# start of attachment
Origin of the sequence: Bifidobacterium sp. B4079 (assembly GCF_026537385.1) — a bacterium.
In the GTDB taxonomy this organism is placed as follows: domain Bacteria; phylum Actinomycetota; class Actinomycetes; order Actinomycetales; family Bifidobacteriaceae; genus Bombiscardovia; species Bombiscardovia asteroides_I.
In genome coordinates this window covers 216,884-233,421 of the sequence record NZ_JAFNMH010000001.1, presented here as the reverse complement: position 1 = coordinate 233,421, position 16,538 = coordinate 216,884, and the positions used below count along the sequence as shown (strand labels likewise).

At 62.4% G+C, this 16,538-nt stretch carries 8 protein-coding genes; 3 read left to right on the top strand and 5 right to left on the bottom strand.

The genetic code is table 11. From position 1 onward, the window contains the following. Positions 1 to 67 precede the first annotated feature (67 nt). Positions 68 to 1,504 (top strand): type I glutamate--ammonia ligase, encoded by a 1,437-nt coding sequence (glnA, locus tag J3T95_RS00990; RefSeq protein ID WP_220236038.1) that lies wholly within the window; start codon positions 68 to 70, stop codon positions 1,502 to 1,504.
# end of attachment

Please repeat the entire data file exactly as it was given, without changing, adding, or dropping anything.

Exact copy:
Origin of the sequence: Bifidobacterium sp. B4079 (assembly GCF_026537385.1) — a bacterium.
In the GTDB taxonomy this organism is placed as follows: domain Bacteria; phylum Actinomycetota; class Actinomycetes; order Actinomycetales; family Bifidobacteriaceae; genus Bombiscardovia; species Bombiscardovia asteroides_I.
In genome coordinates this window covers 216,884-233,421 of the sequence record NZ_JAFNMH010000001.1, presented here as the reverse complement: position 1 = coordinate 233,421, position 16,538 = coordinate 216,884, and the positions used below count along the sequence as shown (strand labels likewise).

At 62.4% G+C, this 16,538-nt stretch carries 8 protein-coding genes; 3 read left to right on the top strand and 5 right to left on the bottom strand.

The genetic code is table 11. From position 1 onward, the window contains the following. Positions 1 to 67 precede the first annotated feature (67 nt). Positions 68 to 1,504 (top strand): type I glutamate--ammonia ligase, encoded by a 1,437-nt coding sequence (glnA, locus tag J3T95_RS00990; RefSeq protein ID WP_220236038.1) that lies wholly within the window; start codon positions 68 to 70, stop codon positions 1,502 to 1,504.